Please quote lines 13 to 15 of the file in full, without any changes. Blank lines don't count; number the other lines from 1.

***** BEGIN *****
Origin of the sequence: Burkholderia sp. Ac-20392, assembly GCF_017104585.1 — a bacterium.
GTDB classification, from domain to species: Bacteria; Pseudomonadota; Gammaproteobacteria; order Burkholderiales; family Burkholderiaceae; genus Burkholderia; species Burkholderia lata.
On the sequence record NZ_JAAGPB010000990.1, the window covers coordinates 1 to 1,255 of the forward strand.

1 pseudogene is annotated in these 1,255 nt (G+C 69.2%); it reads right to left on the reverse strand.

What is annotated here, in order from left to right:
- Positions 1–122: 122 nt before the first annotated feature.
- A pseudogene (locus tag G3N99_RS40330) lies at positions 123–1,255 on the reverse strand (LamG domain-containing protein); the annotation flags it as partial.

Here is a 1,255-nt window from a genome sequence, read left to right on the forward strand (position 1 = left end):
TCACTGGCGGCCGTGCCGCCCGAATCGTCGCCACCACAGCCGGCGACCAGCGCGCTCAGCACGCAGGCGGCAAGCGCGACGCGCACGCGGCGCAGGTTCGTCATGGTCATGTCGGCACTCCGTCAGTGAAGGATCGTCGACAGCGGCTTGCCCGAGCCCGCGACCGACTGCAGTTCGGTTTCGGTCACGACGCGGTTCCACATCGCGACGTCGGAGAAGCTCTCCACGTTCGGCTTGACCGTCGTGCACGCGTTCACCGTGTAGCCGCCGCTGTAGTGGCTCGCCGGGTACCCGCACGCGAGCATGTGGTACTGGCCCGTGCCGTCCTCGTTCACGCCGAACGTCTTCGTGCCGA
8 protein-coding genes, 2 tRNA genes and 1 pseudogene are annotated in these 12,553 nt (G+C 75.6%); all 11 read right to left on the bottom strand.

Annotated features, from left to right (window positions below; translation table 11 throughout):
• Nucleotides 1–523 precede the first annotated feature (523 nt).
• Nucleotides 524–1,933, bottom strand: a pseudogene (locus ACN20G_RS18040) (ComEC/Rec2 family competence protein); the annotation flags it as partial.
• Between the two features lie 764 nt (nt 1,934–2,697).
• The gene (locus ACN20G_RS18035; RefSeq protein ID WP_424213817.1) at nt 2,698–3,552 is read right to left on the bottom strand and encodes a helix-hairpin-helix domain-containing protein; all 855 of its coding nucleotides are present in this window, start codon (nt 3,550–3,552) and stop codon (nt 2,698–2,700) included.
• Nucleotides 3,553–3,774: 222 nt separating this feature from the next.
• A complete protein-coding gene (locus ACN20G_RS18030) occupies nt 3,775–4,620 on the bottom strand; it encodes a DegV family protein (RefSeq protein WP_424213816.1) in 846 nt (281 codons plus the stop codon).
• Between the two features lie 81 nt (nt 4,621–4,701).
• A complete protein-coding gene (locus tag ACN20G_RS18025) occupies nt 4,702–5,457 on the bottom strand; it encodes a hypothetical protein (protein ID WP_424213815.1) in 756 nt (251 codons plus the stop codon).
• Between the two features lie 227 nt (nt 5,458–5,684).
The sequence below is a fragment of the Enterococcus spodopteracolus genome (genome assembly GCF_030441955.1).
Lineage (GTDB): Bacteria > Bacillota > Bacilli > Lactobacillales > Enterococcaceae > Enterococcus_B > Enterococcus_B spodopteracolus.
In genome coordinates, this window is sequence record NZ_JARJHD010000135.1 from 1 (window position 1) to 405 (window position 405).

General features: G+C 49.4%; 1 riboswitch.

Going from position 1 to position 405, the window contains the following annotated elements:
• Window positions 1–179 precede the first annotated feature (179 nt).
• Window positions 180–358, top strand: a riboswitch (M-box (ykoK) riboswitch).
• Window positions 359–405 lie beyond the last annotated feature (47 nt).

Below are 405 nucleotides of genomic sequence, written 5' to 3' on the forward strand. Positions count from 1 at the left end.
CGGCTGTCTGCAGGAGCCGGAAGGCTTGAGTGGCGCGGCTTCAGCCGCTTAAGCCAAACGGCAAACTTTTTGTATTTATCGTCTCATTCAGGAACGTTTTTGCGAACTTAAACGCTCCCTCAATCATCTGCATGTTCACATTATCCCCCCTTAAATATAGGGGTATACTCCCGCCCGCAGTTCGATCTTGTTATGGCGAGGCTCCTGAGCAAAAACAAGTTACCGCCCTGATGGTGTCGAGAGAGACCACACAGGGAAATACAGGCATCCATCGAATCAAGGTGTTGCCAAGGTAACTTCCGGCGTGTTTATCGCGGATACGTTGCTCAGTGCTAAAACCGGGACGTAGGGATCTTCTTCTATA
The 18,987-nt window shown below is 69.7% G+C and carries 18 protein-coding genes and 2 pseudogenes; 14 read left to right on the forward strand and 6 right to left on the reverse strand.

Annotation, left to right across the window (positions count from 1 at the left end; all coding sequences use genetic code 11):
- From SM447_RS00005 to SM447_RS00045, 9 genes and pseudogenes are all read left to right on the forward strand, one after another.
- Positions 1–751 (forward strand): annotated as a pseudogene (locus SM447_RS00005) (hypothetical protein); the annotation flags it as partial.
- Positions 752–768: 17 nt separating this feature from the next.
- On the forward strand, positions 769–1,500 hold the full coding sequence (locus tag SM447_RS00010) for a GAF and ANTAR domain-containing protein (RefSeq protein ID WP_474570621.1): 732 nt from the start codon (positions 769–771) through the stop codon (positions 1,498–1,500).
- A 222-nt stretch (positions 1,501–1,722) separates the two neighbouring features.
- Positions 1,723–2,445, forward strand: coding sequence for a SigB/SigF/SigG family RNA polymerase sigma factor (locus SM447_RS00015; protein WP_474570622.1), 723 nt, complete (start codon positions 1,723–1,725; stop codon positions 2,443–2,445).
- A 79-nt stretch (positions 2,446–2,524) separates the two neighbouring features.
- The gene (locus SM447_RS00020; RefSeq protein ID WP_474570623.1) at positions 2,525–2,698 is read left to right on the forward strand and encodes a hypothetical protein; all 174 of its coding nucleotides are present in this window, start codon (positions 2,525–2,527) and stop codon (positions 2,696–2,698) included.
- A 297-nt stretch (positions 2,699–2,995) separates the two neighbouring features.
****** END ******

• Nucleotides 524–1,933, bottom strand: a pseudogene (locus ACN20G_RS18040) (ComEC/Rec2 family competence protein); the annotation flags it as partial.
• Between the two features lie 764 nt (nt 1,934–2,697).
• The gene (locus ACN20G_RS18035; RefSeq protein ID WP_424213817.1) at nt 2,698–3,552 is read right to left on the bottom strand and encodes a helix-hairpin-helix domain-containing protein; all 855 of its coding nucleotides are present in this window, start codon (nt 3,550–3,552) and stop codon (nt 2,698–2,700) included.